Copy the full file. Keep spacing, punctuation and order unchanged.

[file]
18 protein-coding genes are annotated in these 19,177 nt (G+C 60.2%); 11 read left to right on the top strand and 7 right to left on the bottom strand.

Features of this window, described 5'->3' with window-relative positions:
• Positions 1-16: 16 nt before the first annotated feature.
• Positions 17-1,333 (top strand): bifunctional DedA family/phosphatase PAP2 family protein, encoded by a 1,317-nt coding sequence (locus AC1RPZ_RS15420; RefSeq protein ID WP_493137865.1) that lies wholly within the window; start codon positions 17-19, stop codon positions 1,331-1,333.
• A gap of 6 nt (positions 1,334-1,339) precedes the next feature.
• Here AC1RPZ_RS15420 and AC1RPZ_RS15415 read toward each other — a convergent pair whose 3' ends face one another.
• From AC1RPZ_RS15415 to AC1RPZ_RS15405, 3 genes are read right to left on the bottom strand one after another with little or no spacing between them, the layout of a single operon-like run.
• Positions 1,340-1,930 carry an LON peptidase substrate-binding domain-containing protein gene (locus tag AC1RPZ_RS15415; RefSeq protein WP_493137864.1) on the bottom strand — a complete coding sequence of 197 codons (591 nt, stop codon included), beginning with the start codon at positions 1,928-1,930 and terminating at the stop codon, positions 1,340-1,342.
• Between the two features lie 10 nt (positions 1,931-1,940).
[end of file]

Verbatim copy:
18 protein-coding genes are annotated in these 19,177 nt (G+C 60.2%); 11 read left to right on the top strand and 7 right to left on the bottom strand.

Features of this window, described 5'->3' with window-relative positions:
• Positions 1-16: 16 nt before the first annotated feature.
• Positions 17-1,333 (top strand): bifunctional DedA family/phosphatase PAP2 family protein, encoded by a 1,317-nt coding sequence (locus AC1RPZ_RS15420; RefSeq protein ID WP_493137865.1) that lies wholly within the window; start codon positions 17-19, stop codon positions 1,331-1,333.
• A gap of 6 nt (positions 1,334-1,339) precedes the next feature.
• Here AC1RPZ_RS15420 and AC1RPZ_RS15415 read toward each other — a convergent pair whose 3' ends face one another.
• From AC1RPZ_RS15415 to AC1RPZ_RS15405, 3 genes are read right to left on the bottom strand one after another with little or no spacing between them, the layout of a single operon-like run.
• Positions 1,340-1,930 carry an LON peptidase substrate-binding domain-containing protein gene (locus tag AC1RPZ_RS15415; RefSeq protein WP_493137864.1) on the bottom strand — a complete coding sequence of 197 codons (591 nt, stop codon included), beginning with the start codon at positions 1,928-1,930 and terminating at the stop codon, positions 1,340-1,342.
• Between the two features lie 10 nt (positions 1,931-1,940).